Ferret sexing pics: This male (hob) ferret has been anaesthetised ready for desexing surgery. This is a photo of his belly and genital region taken just after clipping. The fur hasbeen clipped away from his scrotum (i.e. the skin covering the two testicles), but not his penis. The two round balls that are the testicles are now clearly evident within their scrotal skin covering. The testicles are marble-sized and contained within a scrotal sac located just beneath the animal's anus.

Sexing ferrets pictures - a male ferret.Sexing ferrets pictures - a male ferret.
Ferret sexing images: This is a close-up photo of the above ferret's genital region, taken just after clipping. The fur has been clipped away from the scrotum (i.e. the skin covering the two testicles)and the two round balls that are the testicles are now clearly evident within their scrotal skin covering. The testicles are marble-sized and contained within a scrotal sac located just beneath the animal's anus.

The second ferret sexing image shows the testicles being elevated within their scrotal covering. The image gives you some idea of the roundness and size of the two testes located within the scrotal sac.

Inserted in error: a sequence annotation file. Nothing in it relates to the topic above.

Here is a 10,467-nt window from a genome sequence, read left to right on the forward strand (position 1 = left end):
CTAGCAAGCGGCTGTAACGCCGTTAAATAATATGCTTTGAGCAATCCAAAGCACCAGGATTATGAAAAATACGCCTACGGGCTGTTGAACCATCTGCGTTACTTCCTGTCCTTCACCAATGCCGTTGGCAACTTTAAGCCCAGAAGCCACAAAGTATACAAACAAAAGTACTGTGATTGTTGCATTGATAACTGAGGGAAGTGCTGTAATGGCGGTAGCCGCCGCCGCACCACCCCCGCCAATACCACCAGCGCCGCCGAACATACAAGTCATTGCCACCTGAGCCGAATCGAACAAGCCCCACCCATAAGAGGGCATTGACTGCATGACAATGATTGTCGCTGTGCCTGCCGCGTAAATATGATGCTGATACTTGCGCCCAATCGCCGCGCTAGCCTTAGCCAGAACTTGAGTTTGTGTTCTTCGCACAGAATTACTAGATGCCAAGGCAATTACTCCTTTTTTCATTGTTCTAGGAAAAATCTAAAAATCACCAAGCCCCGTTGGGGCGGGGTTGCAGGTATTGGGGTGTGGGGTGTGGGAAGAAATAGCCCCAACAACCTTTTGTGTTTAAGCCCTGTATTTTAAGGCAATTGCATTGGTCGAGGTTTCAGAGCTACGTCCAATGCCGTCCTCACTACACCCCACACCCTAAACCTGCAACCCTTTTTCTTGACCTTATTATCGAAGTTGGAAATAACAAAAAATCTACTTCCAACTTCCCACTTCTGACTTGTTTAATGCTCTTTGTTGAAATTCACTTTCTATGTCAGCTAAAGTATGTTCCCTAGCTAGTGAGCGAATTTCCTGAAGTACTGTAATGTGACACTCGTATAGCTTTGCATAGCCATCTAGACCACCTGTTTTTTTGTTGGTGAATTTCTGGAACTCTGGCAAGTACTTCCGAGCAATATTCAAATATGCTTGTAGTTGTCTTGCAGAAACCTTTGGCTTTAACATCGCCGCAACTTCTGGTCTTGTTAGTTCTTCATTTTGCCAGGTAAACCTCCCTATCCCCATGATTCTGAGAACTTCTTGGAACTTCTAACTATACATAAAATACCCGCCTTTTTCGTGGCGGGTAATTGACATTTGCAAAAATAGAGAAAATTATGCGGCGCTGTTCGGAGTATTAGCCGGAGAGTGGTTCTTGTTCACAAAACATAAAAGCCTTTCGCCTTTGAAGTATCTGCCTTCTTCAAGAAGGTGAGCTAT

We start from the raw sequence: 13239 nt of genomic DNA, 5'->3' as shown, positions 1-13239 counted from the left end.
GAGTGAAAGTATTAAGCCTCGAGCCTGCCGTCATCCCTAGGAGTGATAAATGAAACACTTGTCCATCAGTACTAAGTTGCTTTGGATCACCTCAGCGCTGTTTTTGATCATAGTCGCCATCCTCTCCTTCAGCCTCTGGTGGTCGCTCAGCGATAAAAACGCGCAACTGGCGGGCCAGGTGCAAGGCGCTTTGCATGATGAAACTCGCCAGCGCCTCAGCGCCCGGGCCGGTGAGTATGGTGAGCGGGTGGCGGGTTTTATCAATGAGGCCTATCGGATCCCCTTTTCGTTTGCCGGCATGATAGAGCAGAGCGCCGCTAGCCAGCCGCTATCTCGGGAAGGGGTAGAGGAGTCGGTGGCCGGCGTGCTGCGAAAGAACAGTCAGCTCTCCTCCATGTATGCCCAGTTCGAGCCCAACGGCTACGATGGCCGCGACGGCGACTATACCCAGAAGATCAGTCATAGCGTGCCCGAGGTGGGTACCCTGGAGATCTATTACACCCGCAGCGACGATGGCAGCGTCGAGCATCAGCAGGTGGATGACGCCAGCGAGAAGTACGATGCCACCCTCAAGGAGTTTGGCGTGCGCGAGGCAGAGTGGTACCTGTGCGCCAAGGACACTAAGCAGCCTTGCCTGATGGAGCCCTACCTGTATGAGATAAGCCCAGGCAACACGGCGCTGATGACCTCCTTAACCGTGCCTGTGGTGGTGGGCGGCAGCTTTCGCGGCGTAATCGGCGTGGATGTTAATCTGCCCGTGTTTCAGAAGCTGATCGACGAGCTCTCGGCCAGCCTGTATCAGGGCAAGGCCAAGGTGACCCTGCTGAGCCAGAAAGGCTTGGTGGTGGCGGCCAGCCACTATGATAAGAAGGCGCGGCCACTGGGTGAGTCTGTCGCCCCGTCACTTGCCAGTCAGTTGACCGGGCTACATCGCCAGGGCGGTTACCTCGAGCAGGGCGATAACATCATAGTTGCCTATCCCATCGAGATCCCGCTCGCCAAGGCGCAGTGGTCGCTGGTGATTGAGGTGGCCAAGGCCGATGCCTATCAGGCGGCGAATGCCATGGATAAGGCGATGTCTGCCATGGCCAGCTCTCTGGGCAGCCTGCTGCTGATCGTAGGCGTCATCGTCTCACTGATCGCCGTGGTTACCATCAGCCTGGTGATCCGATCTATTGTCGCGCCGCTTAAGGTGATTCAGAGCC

Sexing ferrets pictures - a male ferret.Sexing ferrets pictures - a male ferret.
Sexing ferrets pictures: This is a different male (hob) ferret who has just been anaesthetised ready for neutering surgery. This is a side view of his belly and genital region, taken just after clipping. In this instance, the fur has been clipped away from his scrotum (i.e. the skin covering the two testicles)and from around his penis sheath. Although it is not usually typical for the penis fur to be removedfor this surgery, the clip does show off the raised, pointed shape of the ferret penis (prepuce) quite nicely. The two round balls that are the testicles are now clearly evident within their scrotal skin covering. The testicles are marble-sized and contained within a scrotal sac located just beneath the animal's anus.

Sexing ferrets pictures - a male ferret.Sexing ferrets pictures - a male ferret.Sexing ferrets pictures - a male ferret.
Ferret sexing photographs: This is a close-up side view of the above ferret's belly and genital region, taken just after clipping. In this instance, the fur has been clipped away from the scrotum (i.e. the skin covering the two testicles)and from around the penis sheath. Although it is not usually typical for the penis fur to be removedfor this surgery, the clip does show off the raised, pointed shape of the ferret penis sheath (prepuce) quite nicely (in particular, look at image 3 for a close-up view of the prepuce). The two round balls that are the testicles are clearly evident within their scrotal skin covering. The testicles are marble-sized and contained within a scrotal sac located just beneath the animal's anus. The skin over the testicles appears orange in theseimages because the animal's skin has been prepared for surgery using a povidone-iodine surgical solution.